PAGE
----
How the CBC is doing virtual ‘in-studio’ interviews of the Beijing Olympics



Canadian snowboarder and bronze medalist Mark McMorris speaks with CBC’s Guillaume Dumas from the broadcaster’s green studio in Beijing on February 10.James Griffiths/The Globe and Mail

Snowboarder Mark McMorris sits in a studio deep in the bowels of the China National Convention Centre, the sprawling building just next to the Olympic Park that serves as the main media hub for Beijing 2022.

For CBC viewers at home, however, McMorris will appear to be sharing a set with host Guillaume Dumas in Montreal, with the pair speaking as if they’re in the same country.

As he positions himself, a technician asks if McMorris has ever done one of these interviews. “Yeah, Zhangjiakou is pretty cool,” he replies, referring to the hill station where he won a bronze medal in slopestyle on February 7.

What the final product looked like, as snowboarder Mark McMorris and CBC’s Guillaume Dumas talk “inside” the broadcaster’s Montreal studio.Handout

Following the same playbook established for the Tokyo Summer Games last year, the CBC organizes the majority of its Olympics coverage in Canada, with only a relatively small crew on the ground.

This creates certain difficulties, not the least of which is how to bring viewers interviews with athletes and coaches. The CBC spends tens of millions of dollars on these Games; the broadcaster really doesn’t want it to feel like a Zoom meeting.

The green screen setup gets around this.

“Virtual athlete interviews have been one of the unintended outcomes of sport in a pandemic. … We’re seeing more and more shows doing similar things,” said Chris Irwin, CBC’s executive producer for the Olympics. “People can’t move and be together. But their images can.

Irwin credited the achievement to Senior Managers Sherali Najak and Charles-Antoine Messier, as well as a host of engineers and technicians from both sides of the world.

He likened the system to “what all TV weather forecasters do, but on steroids and with multiple cameras”.

“The key to making it great is having the exact same spatial dimensions in Beijing (where the athletes are) and Montreal and Toronto (where the CBC/Radio-Canada hosts are),” Irwin said in an email. “If the lighting, the camera placement, the room dimensions are the same, all that’s left is the angle of people’s eye line, and it’s amazing how beautiful it can be.”

He added that “in this specific scenario, the technological advancement is not about a new toy or device. It’s about how much the lighting, camera and transmission quality has improved from the 70s and 80s when they started playing with green screens.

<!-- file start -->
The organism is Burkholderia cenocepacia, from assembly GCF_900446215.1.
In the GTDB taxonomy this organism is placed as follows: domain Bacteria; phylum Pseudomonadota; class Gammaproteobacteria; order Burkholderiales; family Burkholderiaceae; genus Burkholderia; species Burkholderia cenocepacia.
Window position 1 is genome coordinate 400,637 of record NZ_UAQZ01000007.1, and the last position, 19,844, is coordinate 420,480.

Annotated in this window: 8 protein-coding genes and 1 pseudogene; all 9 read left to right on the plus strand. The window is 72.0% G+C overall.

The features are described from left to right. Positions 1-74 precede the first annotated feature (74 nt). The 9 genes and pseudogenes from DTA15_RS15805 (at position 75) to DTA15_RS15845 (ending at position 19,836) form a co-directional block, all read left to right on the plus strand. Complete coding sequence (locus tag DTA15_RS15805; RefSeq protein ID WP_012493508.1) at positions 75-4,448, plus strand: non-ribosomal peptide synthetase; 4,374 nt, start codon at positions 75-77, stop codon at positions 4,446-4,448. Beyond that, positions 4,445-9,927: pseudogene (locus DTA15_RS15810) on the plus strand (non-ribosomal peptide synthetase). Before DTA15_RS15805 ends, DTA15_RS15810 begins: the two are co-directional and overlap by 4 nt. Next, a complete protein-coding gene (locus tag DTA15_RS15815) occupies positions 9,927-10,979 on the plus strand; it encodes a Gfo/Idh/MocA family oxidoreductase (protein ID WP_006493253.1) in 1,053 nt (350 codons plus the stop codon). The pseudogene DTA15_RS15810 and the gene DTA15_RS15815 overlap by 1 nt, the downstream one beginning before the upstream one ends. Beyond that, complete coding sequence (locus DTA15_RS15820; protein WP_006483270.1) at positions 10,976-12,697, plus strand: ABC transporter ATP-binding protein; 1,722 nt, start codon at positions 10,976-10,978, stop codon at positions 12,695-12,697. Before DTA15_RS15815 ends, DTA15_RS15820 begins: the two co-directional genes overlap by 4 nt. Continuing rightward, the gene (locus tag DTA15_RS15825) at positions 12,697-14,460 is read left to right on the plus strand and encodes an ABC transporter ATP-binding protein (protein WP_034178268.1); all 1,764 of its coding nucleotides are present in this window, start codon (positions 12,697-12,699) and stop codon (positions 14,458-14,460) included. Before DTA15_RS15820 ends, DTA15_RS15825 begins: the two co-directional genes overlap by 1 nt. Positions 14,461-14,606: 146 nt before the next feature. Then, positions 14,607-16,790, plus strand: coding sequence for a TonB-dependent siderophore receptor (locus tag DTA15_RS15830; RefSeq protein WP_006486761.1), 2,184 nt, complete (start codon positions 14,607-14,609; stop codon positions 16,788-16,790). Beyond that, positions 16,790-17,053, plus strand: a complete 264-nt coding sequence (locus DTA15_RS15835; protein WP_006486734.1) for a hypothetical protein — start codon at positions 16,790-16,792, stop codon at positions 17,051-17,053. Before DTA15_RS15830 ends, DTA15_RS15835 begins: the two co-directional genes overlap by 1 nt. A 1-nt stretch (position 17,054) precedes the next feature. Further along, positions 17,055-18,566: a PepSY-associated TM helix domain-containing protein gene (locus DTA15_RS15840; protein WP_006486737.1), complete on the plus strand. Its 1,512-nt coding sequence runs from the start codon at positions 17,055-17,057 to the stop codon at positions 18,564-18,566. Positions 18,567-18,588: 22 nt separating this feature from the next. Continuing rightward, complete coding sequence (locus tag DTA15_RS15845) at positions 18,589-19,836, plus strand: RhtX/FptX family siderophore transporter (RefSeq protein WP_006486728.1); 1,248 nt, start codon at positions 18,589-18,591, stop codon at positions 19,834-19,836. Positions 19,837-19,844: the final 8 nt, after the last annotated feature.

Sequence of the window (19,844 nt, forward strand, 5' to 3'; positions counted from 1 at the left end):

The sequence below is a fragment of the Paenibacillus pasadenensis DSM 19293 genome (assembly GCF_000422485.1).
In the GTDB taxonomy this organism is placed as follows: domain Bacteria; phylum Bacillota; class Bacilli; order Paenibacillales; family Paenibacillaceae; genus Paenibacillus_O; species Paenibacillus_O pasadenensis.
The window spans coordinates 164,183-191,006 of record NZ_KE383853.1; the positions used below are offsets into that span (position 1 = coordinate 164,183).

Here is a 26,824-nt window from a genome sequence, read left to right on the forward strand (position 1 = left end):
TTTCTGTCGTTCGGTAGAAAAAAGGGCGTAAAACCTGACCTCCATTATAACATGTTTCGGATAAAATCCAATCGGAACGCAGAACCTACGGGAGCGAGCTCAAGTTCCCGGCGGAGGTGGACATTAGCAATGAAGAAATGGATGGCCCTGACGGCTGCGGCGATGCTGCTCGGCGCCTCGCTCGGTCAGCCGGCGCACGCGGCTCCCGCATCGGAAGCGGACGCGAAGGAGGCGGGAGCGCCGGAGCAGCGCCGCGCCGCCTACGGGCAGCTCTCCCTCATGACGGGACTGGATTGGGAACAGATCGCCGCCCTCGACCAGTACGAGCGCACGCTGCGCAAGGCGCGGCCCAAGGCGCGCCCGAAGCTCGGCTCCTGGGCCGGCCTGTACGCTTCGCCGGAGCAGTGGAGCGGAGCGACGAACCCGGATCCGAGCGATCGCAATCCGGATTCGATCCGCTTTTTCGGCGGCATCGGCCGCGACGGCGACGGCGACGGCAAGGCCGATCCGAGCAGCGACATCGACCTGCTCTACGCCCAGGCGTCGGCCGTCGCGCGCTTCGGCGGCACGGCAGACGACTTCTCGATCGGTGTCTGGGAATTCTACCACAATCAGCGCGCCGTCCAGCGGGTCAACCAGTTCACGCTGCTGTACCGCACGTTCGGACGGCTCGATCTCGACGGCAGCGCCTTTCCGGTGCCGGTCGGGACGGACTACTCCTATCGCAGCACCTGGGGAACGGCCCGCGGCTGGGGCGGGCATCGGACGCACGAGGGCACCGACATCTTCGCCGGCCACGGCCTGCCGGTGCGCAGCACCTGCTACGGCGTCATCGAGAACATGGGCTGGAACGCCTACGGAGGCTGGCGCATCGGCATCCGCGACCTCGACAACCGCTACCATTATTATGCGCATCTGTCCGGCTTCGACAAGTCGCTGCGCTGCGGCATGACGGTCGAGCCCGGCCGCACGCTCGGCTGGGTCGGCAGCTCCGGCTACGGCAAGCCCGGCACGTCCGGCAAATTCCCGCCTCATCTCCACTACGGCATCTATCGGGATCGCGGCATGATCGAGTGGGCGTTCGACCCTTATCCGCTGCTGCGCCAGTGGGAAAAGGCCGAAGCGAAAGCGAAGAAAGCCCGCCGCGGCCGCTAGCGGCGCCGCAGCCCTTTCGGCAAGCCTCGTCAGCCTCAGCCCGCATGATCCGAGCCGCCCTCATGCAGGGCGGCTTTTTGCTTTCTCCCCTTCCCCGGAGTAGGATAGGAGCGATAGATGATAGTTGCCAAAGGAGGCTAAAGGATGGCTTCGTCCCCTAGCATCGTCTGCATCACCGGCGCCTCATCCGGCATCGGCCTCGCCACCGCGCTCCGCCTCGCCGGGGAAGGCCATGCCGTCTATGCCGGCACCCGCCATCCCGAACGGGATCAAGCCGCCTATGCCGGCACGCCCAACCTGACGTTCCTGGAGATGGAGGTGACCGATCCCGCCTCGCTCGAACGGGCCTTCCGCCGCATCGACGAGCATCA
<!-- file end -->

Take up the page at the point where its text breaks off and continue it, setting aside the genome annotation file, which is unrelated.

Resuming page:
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Like everyone else involved in these Olympics, the CBC had to set up its operation in Beijing in record time, due to the unique circumstances of having back-to-back Games.

Milan Maglov, executive producer of operations for CBC Sports, said that “normally we would be here a year in advance to inspect venues, pitches and our space, but obviously that was not possible this time around. “.

Much of the equipment was shipped straight from Tokyo, with the broadcaster’s team barely finishing dismantling an Olympic set before being tasked with building a new one.

CBC’s green screen installation, seen inside their Olympic studio at the China National Convention Center in Beijing, China.James Griffiths/The Globe and Mail

Maglov and his team have been in Beijing since early January, living inside the Olympic bubble the whole time. Once the Games are over, they will spend about three days packing everything up to ship it back to Canada.

For now, the operation in Beijing is led by people, staff from the television, digital and radio branches of the broadcaster. When McMorris arrives, he is led through the maze of offices to a back room, the walls and floor of which are covered in bright green planks.

Camera operators and technicians position themselves carefully on large pieces of protective cardboard, as McMorris is asked to walk on a sticky surface on the floor designed to remove dirt from his shoes before stepping onto the green – any scratches could spoil the effect for viewers. .

He then sits down in a brown and gold stool to match those in the studios in Canada, and directs his gaze to a monitor with a large handwritten sign underneath: “Look here.”

From there, as long as the directors on each side do their job properly, the effect can be so good that it’s hard to notice that the interview participants aren’t in the same room, especially when the videos are shared on social media at lower resolutions. .

Irwin said there was no intention to mislead viewers – “These virtual interviews are deliberately presented as virtual,” he said – but by opting for that over split-screen, “it has kept the shows a bit more visually connected to the history of the Games – the athletes at the center of things.

Tweeting a photo of herself ‘alongside’ skier Mikaël Kingsbury after winning silver in men’s moguls last week, CBC host Andi Petrillo in Toronto said: ‘I will always prefer interviews in person… but wow, the technology is impressive.

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